No cancelling games if there was a wedding on, or a 21st party or when a player wasn’t available due to playing for a higher level team. Players are away for numerous reasons and guess what happens? The clubs play matches anyway. Players and families are happy because they have clarity. There was no fixture congestion at the end of the season and the “99%” are happy.
The Playing Year
In the AFL (Australian Football League), a few clubs stagger the training and playing loads placed on their first and second year players in a senior set up at 80% and 90% respectively and apply a similar model for players finishing up their career. They call this managing people in and out of their careers. In GAA it’s the opposite with 17 to 21-year-olds subjected to multiple teams with concurrent competitions running and people wonder why injuries have increased. They aren’t mini adults, they are still developing.
There are athletes coming off 12, 13 or 14-month seasons due to the global playing demand placed on them. This is especially true for 17 to 21-year-olds. This is probably the one “unique” aspect of GAA but nothing to be proud off. Coaches from other professional bodies are astonished when they hear this. It simply wouldn’t happen in their sport or if it did people would get fired.
With this multifaceted demand there is little accountability from relevant bodies. In youth athletes players could be on anything up to six different teams. No one is directly to blame for players breaking down as the causation may be long standing and easy to blame on others entailing a massive diffusion of responsibility.
Everyone is responsible: Are you asking players how they are coping on a regular basis? Are you trying to monitor training? Is this information actually being used to modify and make the appropriate change or is it just lip service? Do you plan recovery periods? Do you plan extra training for players that need that or throw them into the wolves? Not all interventions are reducing training, some are modifying or increasing training for certain athletes.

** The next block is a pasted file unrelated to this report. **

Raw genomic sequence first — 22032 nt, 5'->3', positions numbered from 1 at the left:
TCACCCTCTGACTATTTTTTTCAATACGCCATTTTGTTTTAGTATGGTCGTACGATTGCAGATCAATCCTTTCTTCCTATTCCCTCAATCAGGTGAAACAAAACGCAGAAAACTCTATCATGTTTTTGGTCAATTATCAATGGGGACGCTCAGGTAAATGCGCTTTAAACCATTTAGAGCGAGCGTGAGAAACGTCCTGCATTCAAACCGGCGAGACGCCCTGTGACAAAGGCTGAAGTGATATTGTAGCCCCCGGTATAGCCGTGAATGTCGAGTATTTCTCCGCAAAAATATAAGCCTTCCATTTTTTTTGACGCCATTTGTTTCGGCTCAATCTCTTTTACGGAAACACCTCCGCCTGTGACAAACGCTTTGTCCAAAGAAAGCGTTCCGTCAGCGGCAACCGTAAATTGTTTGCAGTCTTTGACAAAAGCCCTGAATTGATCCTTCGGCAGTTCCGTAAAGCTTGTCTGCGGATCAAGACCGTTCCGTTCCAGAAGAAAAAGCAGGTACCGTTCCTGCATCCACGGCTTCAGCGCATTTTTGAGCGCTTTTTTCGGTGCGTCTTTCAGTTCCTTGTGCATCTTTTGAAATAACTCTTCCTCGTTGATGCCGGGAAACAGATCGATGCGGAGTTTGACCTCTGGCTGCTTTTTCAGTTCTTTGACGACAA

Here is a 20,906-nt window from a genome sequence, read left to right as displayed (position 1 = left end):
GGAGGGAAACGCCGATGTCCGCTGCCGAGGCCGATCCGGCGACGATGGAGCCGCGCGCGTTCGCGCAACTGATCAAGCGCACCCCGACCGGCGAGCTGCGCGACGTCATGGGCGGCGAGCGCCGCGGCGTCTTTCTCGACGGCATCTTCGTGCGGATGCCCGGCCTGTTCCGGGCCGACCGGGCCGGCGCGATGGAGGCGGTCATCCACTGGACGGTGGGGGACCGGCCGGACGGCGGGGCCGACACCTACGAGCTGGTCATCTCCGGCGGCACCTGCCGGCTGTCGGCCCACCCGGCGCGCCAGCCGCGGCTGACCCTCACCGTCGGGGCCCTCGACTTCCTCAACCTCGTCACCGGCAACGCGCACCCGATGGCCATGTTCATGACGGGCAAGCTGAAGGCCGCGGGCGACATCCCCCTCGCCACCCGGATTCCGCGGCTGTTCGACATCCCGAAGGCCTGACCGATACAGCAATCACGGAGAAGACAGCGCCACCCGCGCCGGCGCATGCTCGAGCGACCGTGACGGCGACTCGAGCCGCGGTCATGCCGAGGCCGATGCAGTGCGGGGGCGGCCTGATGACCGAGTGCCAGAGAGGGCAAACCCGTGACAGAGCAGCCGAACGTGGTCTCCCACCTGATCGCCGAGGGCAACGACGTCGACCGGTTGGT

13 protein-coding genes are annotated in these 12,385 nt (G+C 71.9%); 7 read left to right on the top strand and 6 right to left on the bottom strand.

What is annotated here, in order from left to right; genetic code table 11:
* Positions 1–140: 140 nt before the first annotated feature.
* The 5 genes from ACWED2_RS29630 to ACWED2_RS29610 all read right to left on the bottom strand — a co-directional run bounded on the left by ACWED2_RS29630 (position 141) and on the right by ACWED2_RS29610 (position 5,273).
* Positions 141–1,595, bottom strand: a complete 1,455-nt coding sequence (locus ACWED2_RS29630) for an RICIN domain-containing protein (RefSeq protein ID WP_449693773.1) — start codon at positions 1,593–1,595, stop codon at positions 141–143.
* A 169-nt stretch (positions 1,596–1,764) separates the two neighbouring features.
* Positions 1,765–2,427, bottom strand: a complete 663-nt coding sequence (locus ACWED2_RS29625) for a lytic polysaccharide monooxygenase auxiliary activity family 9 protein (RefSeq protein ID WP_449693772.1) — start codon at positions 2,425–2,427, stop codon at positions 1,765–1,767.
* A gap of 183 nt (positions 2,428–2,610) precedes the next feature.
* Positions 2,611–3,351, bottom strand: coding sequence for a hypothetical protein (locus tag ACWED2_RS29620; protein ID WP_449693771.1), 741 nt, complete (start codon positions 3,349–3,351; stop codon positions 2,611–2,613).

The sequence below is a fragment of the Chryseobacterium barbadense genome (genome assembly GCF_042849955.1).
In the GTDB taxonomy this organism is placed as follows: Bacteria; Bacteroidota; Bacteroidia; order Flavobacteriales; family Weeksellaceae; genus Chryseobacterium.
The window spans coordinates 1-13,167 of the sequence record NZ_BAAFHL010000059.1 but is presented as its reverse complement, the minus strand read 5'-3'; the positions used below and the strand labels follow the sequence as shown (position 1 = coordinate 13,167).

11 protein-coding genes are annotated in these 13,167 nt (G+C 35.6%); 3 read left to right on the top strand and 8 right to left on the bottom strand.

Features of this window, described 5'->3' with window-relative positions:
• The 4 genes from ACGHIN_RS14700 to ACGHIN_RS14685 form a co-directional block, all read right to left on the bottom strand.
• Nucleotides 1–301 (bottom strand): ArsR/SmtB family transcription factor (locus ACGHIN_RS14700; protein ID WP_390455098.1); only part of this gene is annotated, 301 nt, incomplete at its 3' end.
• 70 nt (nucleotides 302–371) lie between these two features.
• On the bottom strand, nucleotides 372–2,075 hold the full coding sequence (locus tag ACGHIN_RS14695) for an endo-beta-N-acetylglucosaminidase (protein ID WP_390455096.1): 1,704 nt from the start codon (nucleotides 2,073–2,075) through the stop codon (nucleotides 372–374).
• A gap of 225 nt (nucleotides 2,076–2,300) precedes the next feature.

We look at sport seasons as a singularity too often and do not consider the effect one season has on the next on an individual level in terms of their motivation and physical preparedness. Players invest so much into the sport, let’s invest back to them.
Sport Average Length of Preseason NFL (American Football) 26-30 weeks MLB (Baseball) 17-21 weeks ATP (Tennis) 7-10 weeks PGA (Golf) 4-7 weeks GAA Minus 8 weeks to ?
People recognise that minor, under-21, club and senior level county football has developed significantly over the last five years with increased physical and mental demands being asked of players. Key stakeholders need to re-calibrate their expectations accordingly. You cannot simply add and add and add and expect nothing negative to happen.
One of the most neglected areas is an off-season. In many areas of life, time away modulates motivation. A global off-season meaning that athletes are away from all primary sport specific activities, not just time away from one team. Play a different sport completely, do light general training and catch up on reading. This may not come down from head office but you as a coach can create this for your athletes.
Training load is a massive talking point in GAA at the moment, it needs to be a massive action point from everyone involved and not simply pointing fingers at someone else.
There are obvious organisational issues at play, yet people can strive to control the controllable and provide your own structure to players and their families.
Instead of complaining about it, what can we do about it ourselves in making the journey better for all involved?
Qatar GAA Training Session
Whilst out in Qatar, I had the pleasure of training the Qatar GAA men’s team for a session. I think its brilliant the community that is going on out there and was genuinely impressed with the standard of some of the players. Thanks to Jon Mollen for all his help with it and thanks to Dermot Simpson for putting me up and showing me about Qatar.
Declan Gallagher (pictured above with clubmate Paddy McGrath after the 2014 Ulster SFC final) is a strength and conditioning coach currently going into his third year with the Donegal senior team having also operated as a performance analyst and GPS analyst.
He has worked for Ulster Rugby and Irish Rugby as a coach and has over a decade’s experience in athletic preparation.
Declan has an Honours Degree in Sport Development and Coaching along with a Masters in Sport and Exercise Psychology.Tags: